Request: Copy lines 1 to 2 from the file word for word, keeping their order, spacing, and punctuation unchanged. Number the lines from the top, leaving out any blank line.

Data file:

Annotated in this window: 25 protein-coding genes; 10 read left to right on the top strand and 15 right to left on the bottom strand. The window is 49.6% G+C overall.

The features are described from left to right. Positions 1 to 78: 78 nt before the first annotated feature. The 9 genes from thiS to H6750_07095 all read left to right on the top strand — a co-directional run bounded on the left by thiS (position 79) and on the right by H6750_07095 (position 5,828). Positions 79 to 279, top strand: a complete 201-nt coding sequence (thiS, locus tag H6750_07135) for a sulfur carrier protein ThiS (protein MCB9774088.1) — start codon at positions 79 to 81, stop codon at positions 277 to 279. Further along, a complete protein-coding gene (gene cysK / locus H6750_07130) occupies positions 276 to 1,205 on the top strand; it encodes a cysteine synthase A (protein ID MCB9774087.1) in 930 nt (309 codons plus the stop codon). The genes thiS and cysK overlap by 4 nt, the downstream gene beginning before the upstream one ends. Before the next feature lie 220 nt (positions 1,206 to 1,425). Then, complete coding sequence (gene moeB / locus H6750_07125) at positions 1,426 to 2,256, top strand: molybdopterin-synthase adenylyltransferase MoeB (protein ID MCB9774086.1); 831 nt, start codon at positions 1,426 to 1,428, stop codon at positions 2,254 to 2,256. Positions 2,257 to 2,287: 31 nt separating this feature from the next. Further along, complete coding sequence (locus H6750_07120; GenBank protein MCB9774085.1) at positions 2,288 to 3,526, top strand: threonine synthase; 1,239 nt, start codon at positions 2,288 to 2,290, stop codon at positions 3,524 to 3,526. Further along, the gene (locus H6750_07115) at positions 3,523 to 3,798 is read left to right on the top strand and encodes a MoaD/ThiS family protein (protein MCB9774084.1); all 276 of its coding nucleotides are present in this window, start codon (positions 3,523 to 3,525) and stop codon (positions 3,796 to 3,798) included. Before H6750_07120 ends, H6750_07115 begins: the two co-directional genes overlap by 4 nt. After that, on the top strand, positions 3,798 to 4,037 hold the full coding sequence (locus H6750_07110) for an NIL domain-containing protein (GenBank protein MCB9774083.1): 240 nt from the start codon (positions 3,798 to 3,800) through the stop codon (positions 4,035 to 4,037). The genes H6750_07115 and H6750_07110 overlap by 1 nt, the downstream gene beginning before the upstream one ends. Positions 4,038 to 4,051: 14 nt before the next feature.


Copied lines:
Annotated in this window: 25 protein-coding genes; 10 read left to right on the top strand and 15 right to left on the bottom strand. The window is 49.6% G+C overall.

The features are described from left to right. Positions 1 to 78: 78 nt before the first annotated feature. The 9 genes from thiS to H6750_07095 all read left to right on the top strand — a co-directional run bounded on the left by thiS (position 79) and on the right by H6750_07095 (position 5,828). Positions 79 to 279, top strand: a complete 201-nt coding sequence (thiS, locus tag H6750_07135) for a sulfur carrier protein ThiS (protein MCB9774088.1) — start codon at positions 79 to 81, stop codon at positions 277 to 279. Further along, a complete protein-coding gene (gene cysK / locus H6750_07130) occupies positions 276 to 1,205 on the top strand; it encodes a cysteine synthase A (protein ID MCB9774087.1) in 930 nt (309 codons plus the stop codon). The genes thiS and cysK overlap by 4 nt, the downstream gene beginning before the upstream one ends. Before the next feature lie 220 nt (positions 1,206 to 1,425). Then, complete coding sequence (gene moeB / locus H6750_07125) at positions 1,426 to 2,256, top strand: molybdopterin-synthase adenylyltransferase MoeB (protein ID MCB9774086.1); 831 nt, start codon at positions 1,426 to 1,428, stop codon at positions 2,254 to 2,256. Positions 2,257 to 2,287: 31 nt separating this feature from the next. Further along, complete coding sequence (locus H6750_07120; GenBank protein MCB9774085.1) at positions 2,288 to 3,526, top strand: threonine synthase; 1,239 nt, start codon at positions 2,288 to 2,290, stop codon at positions 3,524 to 3,526. Further along, the gene (locus H6750_07115) at positions 3,523 to 3,798 is read left to right on the top strand and encodes a MoaD/ThiS family protein (protein MCB9774084.1); all 276 of its coding nucleotides are present in this window, start codon (positions 3,523 to 3,525) and stop codon (positions 3,796 to 3,798) included. Before H6750_07120 ends, H6750_07115 begins: the two co-directional genes overlap by 4 nt. After that, on the top strand, positions 3,798 to 4,037 hold the full coding sequence (locus H6750_07110) for an NIL domain-containing protein (GenBank protein MCB9774083.1): 240 nt from the start codon (positions 3,798 to 3,800) through the stop codon (positions 4,035 to 4,037). The genes H6750_07115 and H6750_07110 overlap by 1 nt, the downstream gene beginning before the upstream one ends. Positions 4,038 to 4,051: 14 nt before the next feature.